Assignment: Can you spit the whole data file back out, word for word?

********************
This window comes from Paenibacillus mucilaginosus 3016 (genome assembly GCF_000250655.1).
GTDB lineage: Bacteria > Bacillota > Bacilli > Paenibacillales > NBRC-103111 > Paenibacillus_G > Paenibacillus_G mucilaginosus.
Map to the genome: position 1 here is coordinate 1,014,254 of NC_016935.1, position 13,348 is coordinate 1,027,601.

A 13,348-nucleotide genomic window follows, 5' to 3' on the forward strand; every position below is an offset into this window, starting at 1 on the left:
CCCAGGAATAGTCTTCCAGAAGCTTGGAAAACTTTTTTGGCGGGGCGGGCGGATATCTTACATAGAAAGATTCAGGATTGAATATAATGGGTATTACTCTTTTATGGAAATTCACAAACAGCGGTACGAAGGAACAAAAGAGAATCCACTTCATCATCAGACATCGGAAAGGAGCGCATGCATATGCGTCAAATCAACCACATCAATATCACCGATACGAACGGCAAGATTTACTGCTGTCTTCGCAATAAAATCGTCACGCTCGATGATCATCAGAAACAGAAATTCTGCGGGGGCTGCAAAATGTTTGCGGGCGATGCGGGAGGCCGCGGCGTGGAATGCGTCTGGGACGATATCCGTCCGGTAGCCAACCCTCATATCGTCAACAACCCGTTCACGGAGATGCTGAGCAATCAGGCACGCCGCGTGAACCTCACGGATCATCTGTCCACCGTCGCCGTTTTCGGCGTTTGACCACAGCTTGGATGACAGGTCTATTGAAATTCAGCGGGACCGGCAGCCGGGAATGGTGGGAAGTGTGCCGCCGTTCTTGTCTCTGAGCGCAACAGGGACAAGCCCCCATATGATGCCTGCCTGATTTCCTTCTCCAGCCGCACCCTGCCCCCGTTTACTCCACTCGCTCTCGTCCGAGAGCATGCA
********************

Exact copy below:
This window comes from Paenibacillus mucilaginosus 3016 (genome assembly GCF_000250655.1).
GTDB lineage: Bacteria > Bacillota > Bacilli > Paenibacillales > NBRC-103111 > Paenibacillus_G > Paenibacillus_G mucilaginosus.
Map to the genome: position 1 here is coordinate 1,014,254 of NC_016935.1, position 13,348 is coordinate 1,027,601.

A 13,348-nucleotide genomic window follows, 5' to 3' on the forward strand; every position below is an offset into this window, starting at 1 on the left:
CCCAGGAATAGTCTTCCAGAAGCTTGGAAAACTTTTTTGGCGGGGCGGGCGGATATCTTACATAGAAAGATTCAGGATTGAATATAATGGGTATTACTCTTTTATGGAAATTCACAAACAGCGGTACGAAGGAACAAAAGAGAATCCACTTCATCATCAGACATCGGAAAGGAGCGCATGCATATGCGTCAAATCAACCACATCAATATCACCGATACGAACGGCAAGATTTACTGCTGTCTTCGCAATAAAATCGTCACGCTCGATGATCATCAGAAACAGAAATTCTGCGGGGGCTGCAAAATGTTTGCGGGCGATGCGGGAGGCCGCGGCGTGGAATGCGTCTGGGACGATATCCGTCCGGTAGCCAACCCTCATATCGTCAACAACCCGTTCACGGAGATGCTGAGCAATCAGGCACGCCGCGTGAACCTCACGGATCATCTGTCCACCGTCGCCGTTTTCGGCGTTTGACCACAGCTTGGATGACAGGTCTATTGAAATTCAGCGGGACCGGCAGCCGGGAATGGTGGGAAGTGTGCCGCCGTTCTTGTCTCTGAGCGCAACAGGGACAAGCCCCCATATGATGCCTGCCTGATTTCCTTCTCCAGCCGCACCCTGCCCCCGTTTACTCCACTCGCTCTCGTCCGAGAGCATGCA